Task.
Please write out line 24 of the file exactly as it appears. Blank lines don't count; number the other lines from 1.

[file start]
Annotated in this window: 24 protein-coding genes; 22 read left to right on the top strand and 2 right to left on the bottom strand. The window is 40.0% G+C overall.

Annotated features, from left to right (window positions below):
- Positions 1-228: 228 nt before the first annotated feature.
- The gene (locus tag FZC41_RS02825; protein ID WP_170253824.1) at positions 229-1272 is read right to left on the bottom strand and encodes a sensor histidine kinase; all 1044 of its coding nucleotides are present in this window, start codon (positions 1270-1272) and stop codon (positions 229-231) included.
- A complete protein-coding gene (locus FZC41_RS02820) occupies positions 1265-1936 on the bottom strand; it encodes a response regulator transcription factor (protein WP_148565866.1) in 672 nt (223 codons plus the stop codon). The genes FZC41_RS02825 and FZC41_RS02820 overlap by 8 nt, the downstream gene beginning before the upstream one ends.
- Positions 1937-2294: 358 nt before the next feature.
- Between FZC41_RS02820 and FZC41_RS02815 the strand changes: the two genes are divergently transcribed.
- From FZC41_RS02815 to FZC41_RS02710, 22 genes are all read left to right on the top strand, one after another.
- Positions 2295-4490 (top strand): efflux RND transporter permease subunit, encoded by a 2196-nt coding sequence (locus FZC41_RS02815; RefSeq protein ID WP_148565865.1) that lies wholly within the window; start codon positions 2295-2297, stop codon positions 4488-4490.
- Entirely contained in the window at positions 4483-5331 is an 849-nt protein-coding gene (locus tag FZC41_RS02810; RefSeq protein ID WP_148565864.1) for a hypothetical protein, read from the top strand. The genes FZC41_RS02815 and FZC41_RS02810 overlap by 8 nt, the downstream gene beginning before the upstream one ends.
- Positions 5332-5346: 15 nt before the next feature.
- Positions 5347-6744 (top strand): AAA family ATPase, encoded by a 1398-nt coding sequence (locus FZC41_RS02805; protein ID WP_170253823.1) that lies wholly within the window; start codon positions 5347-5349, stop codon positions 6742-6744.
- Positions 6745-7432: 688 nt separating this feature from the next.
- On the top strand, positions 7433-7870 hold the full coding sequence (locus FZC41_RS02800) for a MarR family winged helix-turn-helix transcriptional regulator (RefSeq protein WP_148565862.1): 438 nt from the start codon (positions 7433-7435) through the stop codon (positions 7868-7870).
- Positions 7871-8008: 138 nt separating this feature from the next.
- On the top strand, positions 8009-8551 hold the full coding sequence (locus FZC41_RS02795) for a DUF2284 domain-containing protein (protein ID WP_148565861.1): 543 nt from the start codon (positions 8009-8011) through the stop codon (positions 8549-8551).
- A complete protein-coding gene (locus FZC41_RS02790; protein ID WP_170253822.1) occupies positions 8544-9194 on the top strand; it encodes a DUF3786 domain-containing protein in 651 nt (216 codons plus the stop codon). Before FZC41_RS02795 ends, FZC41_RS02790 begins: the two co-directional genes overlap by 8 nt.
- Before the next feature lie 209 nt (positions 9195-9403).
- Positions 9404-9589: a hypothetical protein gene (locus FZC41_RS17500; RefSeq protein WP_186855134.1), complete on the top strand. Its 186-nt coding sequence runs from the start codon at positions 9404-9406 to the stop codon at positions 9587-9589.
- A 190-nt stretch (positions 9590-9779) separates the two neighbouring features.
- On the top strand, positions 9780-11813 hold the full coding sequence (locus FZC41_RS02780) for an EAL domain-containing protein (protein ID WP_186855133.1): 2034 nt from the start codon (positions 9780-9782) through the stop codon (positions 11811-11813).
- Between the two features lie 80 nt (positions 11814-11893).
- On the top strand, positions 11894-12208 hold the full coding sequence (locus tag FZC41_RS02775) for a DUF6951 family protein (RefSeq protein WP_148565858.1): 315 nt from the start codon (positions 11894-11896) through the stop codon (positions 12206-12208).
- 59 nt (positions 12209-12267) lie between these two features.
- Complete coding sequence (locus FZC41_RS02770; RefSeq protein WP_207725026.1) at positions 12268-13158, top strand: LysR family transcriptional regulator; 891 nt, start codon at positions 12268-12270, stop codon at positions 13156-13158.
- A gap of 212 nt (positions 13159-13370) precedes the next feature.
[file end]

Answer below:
- 59 nt (positions 12209-12267) lie between these two features.